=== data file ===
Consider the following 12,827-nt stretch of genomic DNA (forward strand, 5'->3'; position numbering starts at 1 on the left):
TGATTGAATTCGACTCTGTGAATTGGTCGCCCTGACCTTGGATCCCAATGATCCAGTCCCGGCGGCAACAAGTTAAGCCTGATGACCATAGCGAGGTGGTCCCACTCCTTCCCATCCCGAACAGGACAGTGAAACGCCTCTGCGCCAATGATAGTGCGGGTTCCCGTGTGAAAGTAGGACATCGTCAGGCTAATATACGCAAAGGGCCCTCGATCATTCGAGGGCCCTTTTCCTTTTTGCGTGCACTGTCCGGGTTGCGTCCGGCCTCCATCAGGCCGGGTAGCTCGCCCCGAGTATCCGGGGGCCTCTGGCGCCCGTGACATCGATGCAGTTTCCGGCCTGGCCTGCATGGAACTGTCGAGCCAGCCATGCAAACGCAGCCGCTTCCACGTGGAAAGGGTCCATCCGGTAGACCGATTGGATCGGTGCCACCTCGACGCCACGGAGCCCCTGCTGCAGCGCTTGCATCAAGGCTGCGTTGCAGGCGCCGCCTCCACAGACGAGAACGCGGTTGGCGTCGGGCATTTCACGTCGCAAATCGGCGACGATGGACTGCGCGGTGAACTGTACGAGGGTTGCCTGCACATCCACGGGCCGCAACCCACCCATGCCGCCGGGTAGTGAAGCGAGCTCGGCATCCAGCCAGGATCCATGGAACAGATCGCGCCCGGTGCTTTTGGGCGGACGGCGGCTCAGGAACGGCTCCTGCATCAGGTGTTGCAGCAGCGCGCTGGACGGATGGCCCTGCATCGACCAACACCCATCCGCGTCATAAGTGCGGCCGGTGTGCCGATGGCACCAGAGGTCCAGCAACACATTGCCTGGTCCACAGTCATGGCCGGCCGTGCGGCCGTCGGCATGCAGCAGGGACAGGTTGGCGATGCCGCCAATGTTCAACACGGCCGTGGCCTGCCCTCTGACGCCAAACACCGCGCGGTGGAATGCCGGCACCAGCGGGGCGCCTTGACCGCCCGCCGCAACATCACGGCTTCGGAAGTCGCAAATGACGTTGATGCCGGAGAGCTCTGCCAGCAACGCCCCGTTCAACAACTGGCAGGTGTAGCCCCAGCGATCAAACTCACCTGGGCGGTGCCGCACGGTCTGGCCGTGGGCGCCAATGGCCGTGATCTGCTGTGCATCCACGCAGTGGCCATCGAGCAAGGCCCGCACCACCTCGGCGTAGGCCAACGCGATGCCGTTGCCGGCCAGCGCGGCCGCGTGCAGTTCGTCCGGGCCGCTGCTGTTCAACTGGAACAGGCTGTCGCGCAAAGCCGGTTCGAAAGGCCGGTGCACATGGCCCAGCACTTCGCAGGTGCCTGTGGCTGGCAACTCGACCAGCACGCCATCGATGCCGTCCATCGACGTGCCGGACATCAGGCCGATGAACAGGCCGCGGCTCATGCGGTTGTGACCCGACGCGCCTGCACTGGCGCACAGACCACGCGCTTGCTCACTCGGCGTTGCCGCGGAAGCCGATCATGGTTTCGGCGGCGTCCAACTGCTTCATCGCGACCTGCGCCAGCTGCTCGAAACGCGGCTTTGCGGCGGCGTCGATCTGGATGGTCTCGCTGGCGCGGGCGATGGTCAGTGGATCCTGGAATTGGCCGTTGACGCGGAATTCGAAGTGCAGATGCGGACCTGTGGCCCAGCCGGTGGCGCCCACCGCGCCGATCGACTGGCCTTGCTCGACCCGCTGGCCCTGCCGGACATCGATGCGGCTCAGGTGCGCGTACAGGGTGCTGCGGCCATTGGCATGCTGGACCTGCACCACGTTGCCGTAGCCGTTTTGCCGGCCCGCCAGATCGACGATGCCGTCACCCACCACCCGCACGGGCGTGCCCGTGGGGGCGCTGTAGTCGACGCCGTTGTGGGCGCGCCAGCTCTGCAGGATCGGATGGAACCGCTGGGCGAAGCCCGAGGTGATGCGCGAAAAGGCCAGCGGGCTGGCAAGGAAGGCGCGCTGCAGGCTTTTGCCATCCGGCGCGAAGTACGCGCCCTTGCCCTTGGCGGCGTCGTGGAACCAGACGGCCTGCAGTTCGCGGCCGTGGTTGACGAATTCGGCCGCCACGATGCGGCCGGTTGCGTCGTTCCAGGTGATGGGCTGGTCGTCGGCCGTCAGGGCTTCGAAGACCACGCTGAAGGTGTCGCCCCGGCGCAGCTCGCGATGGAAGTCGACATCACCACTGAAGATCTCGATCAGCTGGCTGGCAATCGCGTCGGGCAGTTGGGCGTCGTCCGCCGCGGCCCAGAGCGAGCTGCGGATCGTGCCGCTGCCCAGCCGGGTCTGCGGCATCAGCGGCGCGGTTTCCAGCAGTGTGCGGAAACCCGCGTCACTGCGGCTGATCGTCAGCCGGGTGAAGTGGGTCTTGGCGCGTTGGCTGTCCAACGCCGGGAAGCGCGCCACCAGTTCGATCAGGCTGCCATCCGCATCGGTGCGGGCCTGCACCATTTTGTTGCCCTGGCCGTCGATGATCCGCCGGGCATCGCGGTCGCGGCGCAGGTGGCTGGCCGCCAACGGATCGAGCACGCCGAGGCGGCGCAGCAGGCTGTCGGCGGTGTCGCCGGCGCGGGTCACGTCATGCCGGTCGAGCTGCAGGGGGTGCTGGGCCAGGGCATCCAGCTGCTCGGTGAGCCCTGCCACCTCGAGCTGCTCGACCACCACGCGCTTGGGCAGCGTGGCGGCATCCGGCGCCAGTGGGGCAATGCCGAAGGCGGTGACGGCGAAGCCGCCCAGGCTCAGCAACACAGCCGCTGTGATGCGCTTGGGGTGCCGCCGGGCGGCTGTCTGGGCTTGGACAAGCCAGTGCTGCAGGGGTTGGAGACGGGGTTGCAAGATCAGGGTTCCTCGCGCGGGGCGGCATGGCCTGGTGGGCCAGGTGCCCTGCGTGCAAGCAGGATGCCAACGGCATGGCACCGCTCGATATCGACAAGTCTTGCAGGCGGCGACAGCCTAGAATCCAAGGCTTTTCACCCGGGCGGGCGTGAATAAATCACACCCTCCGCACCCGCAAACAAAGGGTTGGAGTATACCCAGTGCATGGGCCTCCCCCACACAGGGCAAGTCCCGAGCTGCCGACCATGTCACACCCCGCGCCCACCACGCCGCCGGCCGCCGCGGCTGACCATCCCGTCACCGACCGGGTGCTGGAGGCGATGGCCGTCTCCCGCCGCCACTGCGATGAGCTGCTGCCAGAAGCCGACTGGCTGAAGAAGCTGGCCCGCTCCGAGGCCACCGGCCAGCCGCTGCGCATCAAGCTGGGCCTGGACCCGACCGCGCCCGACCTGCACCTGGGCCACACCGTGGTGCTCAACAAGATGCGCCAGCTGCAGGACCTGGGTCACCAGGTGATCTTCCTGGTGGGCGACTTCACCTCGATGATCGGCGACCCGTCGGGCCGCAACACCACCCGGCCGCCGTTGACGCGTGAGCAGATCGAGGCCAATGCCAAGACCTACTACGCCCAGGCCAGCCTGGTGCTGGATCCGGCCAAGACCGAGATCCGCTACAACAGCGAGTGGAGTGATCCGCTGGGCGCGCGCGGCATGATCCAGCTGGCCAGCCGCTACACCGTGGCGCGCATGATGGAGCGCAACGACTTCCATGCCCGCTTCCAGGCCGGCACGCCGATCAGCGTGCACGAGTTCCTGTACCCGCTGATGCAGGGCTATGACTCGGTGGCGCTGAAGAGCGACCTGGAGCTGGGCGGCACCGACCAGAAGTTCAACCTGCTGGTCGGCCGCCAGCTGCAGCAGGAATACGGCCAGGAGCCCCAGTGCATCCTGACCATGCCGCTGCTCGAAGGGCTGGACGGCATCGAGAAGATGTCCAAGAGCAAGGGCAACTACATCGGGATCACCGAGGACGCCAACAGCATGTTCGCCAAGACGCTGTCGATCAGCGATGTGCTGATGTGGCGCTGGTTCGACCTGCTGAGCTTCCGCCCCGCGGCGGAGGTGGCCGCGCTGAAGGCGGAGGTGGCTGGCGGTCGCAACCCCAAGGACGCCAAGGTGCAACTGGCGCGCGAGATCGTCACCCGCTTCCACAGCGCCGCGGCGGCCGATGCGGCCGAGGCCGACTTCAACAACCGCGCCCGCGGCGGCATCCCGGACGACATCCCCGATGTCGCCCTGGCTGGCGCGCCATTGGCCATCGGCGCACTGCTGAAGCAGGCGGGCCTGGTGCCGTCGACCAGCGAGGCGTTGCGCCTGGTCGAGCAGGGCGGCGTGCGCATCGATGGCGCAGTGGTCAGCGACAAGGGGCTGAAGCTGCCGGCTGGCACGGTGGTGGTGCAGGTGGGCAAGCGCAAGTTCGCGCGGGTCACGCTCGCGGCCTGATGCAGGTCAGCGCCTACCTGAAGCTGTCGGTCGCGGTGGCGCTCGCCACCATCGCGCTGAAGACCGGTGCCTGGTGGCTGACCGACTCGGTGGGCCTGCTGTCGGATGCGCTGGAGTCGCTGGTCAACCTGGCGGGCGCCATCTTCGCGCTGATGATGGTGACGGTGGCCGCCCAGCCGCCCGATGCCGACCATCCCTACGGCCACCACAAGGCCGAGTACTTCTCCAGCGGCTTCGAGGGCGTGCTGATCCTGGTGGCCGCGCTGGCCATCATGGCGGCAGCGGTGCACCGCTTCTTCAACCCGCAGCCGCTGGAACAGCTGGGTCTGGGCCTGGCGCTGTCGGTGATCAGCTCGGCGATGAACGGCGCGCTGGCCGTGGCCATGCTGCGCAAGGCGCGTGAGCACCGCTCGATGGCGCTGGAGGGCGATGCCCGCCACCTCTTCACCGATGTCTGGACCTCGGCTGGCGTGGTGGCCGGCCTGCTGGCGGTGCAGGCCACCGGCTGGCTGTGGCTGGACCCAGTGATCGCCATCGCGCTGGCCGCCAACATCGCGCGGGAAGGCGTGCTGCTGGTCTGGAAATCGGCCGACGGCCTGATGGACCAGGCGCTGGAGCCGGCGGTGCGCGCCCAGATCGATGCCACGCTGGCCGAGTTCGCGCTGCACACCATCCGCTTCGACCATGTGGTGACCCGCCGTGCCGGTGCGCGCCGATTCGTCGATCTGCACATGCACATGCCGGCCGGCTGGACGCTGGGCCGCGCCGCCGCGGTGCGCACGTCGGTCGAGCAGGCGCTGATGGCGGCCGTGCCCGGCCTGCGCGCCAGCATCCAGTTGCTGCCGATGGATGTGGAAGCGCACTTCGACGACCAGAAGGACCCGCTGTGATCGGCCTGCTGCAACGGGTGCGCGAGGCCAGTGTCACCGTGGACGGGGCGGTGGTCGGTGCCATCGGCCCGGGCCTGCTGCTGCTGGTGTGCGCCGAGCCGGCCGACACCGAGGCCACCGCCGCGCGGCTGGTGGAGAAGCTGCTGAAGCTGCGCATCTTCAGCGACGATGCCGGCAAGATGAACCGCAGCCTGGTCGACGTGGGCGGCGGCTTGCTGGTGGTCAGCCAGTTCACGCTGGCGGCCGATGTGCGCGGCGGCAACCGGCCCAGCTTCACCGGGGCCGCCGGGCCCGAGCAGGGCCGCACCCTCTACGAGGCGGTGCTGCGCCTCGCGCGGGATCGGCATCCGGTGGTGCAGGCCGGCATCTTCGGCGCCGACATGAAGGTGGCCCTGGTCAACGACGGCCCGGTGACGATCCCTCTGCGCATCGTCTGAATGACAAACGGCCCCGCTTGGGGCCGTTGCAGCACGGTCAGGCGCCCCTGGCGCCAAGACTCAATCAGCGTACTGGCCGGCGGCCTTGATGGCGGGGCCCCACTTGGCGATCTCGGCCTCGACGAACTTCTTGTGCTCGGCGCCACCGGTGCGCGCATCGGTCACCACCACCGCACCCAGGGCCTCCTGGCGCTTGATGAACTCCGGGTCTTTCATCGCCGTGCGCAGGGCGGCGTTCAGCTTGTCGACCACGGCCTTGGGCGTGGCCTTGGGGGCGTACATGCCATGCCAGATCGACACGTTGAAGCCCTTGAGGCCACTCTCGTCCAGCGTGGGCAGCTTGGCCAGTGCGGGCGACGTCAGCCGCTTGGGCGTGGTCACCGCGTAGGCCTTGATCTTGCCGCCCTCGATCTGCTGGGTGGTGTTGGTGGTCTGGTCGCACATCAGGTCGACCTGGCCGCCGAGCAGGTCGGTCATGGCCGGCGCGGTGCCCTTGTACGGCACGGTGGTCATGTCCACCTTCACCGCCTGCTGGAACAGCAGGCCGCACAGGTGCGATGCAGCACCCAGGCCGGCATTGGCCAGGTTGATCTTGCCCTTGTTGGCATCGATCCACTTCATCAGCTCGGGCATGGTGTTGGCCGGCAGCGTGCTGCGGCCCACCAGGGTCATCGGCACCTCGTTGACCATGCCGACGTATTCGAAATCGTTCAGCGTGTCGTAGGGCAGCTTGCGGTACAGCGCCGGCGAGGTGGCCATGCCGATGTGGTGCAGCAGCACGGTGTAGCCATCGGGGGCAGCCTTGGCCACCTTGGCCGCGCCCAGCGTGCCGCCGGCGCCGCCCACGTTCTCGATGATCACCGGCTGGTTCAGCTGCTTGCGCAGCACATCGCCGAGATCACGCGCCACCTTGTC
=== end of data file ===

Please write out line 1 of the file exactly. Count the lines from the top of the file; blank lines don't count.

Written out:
Consider the following 12,827-nt stretch of genomic DNA (forward strand, 5'->3'; position numbering starts at 1 on the left):